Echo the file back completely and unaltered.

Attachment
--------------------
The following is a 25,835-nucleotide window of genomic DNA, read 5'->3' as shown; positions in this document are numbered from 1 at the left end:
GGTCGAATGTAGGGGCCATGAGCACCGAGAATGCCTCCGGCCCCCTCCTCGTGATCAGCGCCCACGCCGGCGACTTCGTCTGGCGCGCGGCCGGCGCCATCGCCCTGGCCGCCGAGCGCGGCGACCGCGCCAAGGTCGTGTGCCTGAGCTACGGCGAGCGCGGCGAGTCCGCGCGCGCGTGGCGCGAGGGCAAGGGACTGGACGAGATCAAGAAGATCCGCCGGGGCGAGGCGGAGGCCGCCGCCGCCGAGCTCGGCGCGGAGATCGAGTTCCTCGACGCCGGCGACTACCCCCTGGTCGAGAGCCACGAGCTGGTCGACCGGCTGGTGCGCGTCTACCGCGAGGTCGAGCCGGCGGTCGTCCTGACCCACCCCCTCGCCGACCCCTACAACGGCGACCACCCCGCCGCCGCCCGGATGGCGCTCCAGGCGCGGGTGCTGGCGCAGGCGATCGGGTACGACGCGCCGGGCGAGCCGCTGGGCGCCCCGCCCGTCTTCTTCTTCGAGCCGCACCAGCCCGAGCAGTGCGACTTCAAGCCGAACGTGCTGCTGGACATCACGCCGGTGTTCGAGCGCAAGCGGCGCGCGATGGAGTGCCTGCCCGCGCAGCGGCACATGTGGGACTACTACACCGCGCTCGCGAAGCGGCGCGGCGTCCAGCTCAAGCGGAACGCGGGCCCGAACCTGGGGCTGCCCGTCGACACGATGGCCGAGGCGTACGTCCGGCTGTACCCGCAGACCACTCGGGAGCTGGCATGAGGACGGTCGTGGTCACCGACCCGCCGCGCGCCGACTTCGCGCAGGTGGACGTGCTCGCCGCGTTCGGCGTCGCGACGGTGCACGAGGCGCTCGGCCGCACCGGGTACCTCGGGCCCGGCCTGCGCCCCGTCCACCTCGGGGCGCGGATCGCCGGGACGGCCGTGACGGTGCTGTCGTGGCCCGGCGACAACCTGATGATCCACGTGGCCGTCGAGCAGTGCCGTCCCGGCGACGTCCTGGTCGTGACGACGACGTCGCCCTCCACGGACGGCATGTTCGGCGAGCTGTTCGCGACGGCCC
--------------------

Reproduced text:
The following is a 25,835-nucleotide window of genomic DNA, read 5'->3' as shown; positions in this document are numbered from 1 at the left end:
GGTCGAATGTAGGGGCCATGAGCACCGAGAATGCCTCCGGCCCCCTCCTCGTGATCAGCGCCCACGCCGGCGACTTCGTCTGGCGCGCGGCCGGCGCCATCGCCCTGGCCGCCGAGCGCGGCGACCGCGCCAAGGTCGTGTGCCTGAGCTACGGCGAGCGCGGCGAGTCCGCGCGCGCGTGGCGCGAGGGCAAGGGACTGGACGAGATCAAGAAGATCCGCCGGGGCGAGGCGGAGGCCGCCGCCGCCGAGCTCGGCGCGGAGATCGAGTTCCTCGACGCCGGCGACTACCCCCTGGTCGAGAGCCACGAGCTGGTCGACCGGCTGGTGCGCGTCTACCGCGAGGTCGAGCCGGCGGTCGTCCTGACCCACCCCCTCGCCGACCCCTACAACGGCGACCACCCCGCCGCCGCCCGGATGGCGCTCCAGGCGCGGGTGCTGGCGCAGGCGATCGGGTACGACGCGCCGGGCGAGCCGCTGGGCGCCCCGCCCGTCTTCTTCTTCGAGCCGCACCAGCCCGAGCAGTGCGACTTCAAGCCGAACGTGCTGCTGGACATCACGCCGGTGTTCGAGCGCAAGCGGCGCGCGATGGAGTGCCTGCCCGCGCAGCGGCACATGTGGGACTACTACACCGCGCTCGCGAAGCGGCGCGGCGTCCAGCTCAAGCGGAACGCGGGCCCGAACCTGGGGCTGCCCGTCGACACGATGGCCGAGGCGTACGTCCGGCTGTACCCGCAGACCACTCGGGAGCTGGCATGAGGACGGTCGTGGTCACCGACCCGCCGCGCGCCGACTTCGCGCAGGTGGACGTGCTCGCCGCGTTCGGCGTCGCGACGGTGCACGAGGCGCTCGGCCGCACCGGGTACCTCGGGCCCGGCCTGCGCCCCGTCCACCTCGGGGCGCGGATCGCCGGGACGGCCGTGACGGTGCTGTCGTGGCCCGGCGACAACCTGATGATCCACGTGGCCGTCGAGCAGTGCCGTCCCGGCGACGTCCTGGTCGTGACGACGACGTCGCCCTCCACGGACGGCATGTTCGGCGAGCTGTTCGCGACGGCCC